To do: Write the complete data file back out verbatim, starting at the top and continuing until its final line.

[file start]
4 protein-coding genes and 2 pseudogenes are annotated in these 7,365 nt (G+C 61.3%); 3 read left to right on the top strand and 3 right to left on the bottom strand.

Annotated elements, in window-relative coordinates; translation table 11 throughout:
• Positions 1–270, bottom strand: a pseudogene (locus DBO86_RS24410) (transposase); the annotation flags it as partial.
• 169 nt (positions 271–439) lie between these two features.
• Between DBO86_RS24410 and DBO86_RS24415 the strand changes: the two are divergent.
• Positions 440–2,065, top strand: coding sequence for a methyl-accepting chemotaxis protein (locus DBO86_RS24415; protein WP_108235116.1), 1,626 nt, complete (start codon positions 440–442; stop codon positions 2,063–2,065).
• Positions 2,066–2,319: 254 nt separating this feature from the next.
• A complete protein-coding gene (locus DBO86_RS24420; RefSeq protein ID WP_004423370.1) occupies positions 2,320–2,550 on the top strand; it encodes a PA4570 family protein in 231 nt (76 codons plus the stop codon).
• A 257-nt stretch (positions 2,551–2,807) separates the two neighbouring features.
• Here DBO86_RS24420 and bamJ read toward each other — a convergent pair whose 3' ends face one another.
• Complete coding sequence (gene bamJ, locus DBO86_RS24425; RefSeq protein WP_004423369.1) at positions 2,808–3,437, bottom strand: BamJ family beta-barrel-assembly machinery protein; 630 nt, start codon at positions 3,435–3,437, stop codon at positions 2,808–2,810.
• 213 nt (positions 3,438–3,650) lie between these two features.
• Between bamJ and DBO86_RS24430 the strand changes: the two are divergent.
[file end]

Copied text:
4 protein-coding genes and 2 pseudogenes are annotated in these 7,365 nt (G+C 61.3%); 3 read left to right on the top strand and 3 right to left on the bottom strand.

Annotated elements, in window-relative coordinates; translation table 11 throughout:
• Positions 1–270, bottom strand: a pseudogene (locus DBO86_RS24410) (transposase); the annotation flags it as partial.
• 169 nt (positions 271–439) lie between these two features.
• Between DBO86_RS24410 and DBO86_RS24415 the strand changes: the two are divergent.
• Positions 440–2,065, top strand: coding sequence for a methyl-accepting chemotaxis protein (locus DBO86_RS24415; protein WP_108235116.1), 1,626 nt, complete (start codon positions 440–442; stop codon positions 2,063–2,065).
• Positions 2,066–2,319: 254 nt separating this feature from the next.
• A complete protein-coding gene (locus DBO86_RS24420; RefSeq protein ID WP_004423370.1) occupies positions 2,320–2,550 on the top strand; it encodes a PA4570 family protein in 231 nt (76 codons plus the stop codon).
• A 257-nt stretch (positions 2,551–2,807) separates the two neighbouring features.
• Here DBO86_RS24420 and bamJ read toward each other — a convergent pair whose 3' ends face one another.
• Complete coding sequence (gene bamJ, locus DBO86_RS24425; RefSeq protein WP_004423369.1) at positions 2,808–3,437, bottom strand: BamJ family beta-barrel-assembly machinery protein; 630 nt, start codon at positions 3,435–3,437, stop codon at positions 2,808–2,810.
• 213 nt (positions 3,438–3,650) lie between these two features.
• Between bamJ and DBO86_RS24430 the strand changes: the two are divergent.